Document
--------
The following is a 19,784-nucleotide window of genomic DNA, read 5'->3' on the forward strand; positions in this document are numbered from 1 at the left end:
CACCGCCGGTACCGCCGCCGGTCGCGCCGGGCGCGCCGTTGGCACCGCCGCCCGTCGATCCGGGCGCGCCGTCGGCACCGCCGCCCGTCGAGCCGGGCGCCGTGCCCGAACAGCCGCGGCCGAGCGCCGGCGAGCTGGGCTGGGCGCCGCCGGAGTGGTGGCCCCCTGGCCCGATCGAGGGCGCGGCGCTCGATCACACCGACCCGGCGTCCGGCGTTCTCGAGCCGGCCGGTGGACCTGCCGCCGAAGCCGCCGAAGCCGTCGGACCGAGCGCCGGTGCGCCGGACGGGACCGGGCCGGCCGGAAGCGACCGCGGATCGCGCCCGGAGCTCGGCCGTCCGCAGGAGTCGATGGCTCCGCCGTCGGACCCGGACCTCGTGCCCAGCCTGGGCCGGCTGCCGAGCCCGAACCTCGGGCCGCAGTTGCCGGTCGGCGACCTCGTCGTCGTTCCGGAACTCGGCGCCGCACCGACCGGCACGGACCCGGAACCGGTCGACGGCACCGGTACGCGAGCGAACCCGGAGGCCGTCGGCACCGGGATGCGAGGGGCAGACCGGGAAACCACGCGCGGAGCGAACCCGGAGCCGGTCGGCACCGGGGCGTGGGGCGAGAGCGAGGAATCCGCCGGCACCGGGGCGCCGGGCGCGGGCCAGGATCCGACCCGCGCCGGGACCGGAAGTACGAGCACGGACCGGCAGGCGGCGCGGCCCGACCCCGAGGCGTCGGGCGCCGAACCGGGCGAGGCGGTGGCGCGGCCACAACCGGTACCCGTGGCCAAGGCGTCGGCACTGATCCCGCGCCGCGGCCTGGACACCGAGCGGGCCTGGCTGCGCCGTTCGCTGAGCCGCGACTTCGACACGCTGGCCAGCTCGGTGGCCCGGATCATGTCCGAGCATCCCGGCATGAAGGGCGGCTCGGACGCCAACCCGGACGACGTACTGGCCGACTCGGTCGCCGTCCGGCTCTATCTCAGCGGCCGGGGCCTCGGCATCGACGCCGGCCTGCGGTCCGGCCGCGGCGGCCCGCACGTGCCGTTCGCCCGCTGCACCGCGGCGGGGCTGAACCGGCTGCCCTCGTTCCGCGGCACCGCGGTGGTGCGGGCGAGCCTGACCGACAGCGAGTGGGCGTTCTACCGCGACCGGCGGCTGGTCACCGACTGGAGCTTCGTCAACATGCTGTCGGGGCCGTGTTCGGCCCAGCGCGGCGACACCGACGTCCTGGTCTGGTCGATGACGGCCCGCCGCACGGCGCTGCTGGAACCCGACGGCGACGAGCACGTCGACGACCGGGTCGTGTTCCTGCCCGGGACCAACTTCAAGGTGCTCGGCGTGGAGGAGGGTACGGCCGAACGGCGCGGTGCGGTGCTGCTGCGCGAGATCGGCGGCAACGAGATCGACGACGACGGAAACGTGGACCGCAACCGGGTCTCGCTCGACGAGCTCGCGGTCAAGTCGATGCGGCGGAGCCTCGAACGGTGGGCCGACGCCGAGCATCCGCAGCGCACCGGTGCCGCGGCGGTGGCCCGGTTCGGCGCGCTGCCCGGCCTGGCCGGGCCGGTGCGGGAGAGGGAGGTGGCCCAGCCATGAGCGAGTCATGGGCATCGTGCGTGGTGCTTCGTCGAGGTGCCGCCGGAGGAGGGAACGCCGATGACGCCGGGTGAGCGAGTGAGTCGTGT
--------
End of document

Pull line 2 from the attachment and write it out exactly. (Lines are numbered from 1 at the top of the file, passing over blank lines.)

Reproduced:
CACCGCCGGTACCGCCGCCGGTCGCGCCGGGCGCGCCGTTGGCACCGCCGCCCGTCGATCCGGGCGCGCCGTCGGCACCGCCGCCCGTCGAGCCGGGCGCCGTGCCCGAACAGCCGCGGCCGAGCGCCGGCGAGCTGGGCTGGGCGCCGCCGGAGTGGTGGCCCCCTGGCCCGATCGAGGGCGCGGCGCTCGATCACACCGACCCGGCGTCCGGCGTTCTCGAGCCGGCCGGTGGACCTGCCGCCGAAGCCGCCGAAGCCGTCGGACCGAGCGCCGGTGCGCCGGACGGGACCGGGCCGGCCGGAAGCGACCGCGGATCGCGCCCGGAGCTCGGCCGTCCGCAGGAGTCGATGGCTCCGCCGTCGGACCCGGACCTCGTGCCCAGCCTGGGCCGGCTGCCGAGCCCGAACCTCGGGCCGCAGTTGCCGGTCGGCGACCTCGTCGTCGTTCCGGAACTCGGCGCCGCACCGACCGGCACGGACCCGGAACCGGTCGACGGCACCGGTACGCGAGCGAACCCGGAGGCCGTCGGCACCGGGATGCGAGGGGCAGACCGGGAAACCACGCGCGGAGCGAACCCGGAGCCGGTCGGCACCGGGGCGTGGGGCGAGAGCGAGGAATCCGCCGGCACCGGGGCGCCGGGCGCGGGCCAGGATCCGACCCGCGCCGGGACCGGAAGTACGAGCACGGACCGGCAGGCGGCGCGGCCCGACCCCGAGGCGTCGGGCGCCGAACCGGGCGAGGCGGTGGCGCGGCCACAACCGGTACCCGTGGCCAAGGCGTCGGCACTGATCCCGCGCCGCGGCCTGGACACCGAGCGGGCCTGGCTGCGCCGTTCGCTGAGCCGCGACTTCGACACGCTGGCCAGCTCGGTGGCCCGGATCATGTCCGAGCATCCCGGCATGAAGGGCGGCTCGGACGCCAACCCGGACGACGTACTGGCCGACTCGGTCGCCGTCCGGCTCTATCTCAGCGGCCGGGGCCTCGGCATCGACGCCGGCCTGCGGTCCGGCCGCGGCGGCCCGCACGTGCCGTTCGCCCGCTGCACCGCGGCGGGGCTGAACCGGCTGCCCTCGTTCCGCGGCACCGCGGTGGTGCGGGCGAGCCTGACCGACAGCGAGTGGGCGTTCTACCGCGACCGGCGGCTGGTCACCGACTGGAGCTTCGTCAACATGCTGTCGGGGCCGTGTTCGGCCCAGCGCGGCGACACCGACGTCCTGGTCTGGTCGATGACGGCCCGCCGCACGGCGCTGCTGGAACCCGACGGCGACGAGCACGTCGACGACCGGGTCGTGTTCCTGCCCGGGACCAACTTCAAGGTGCTCGGCGTGGAGGAGGGTACGGCCGAACGGCGCGGTGCGGTGCTGCTGCGCGAGATCGGCGGCAACGAGATCGACGACGACGGAAACGTGGACCGCAACCGGGTCTCGCTCGACGAGCTCGCGGTCAAGTCGATGCGGCGGAGCCTCGAACGGTGGGCCGACGCCGAGCATCCGCAGCGCACCGGTGCCGCGGCGGTGGCCCGGTTCGGCGCGCTGCCCGGCCTGGCCGGGCCGGTGCGGGAGAGGGAGGTGGCCCAGCCATGAGCGAGTCATGGGCATCGTGCGTGGTGCTTCGTCGAGGTGCCGCCGGAGGAGGGAACGCCGATGACGCCGGGTGAGCGAGTGAGTCGTGT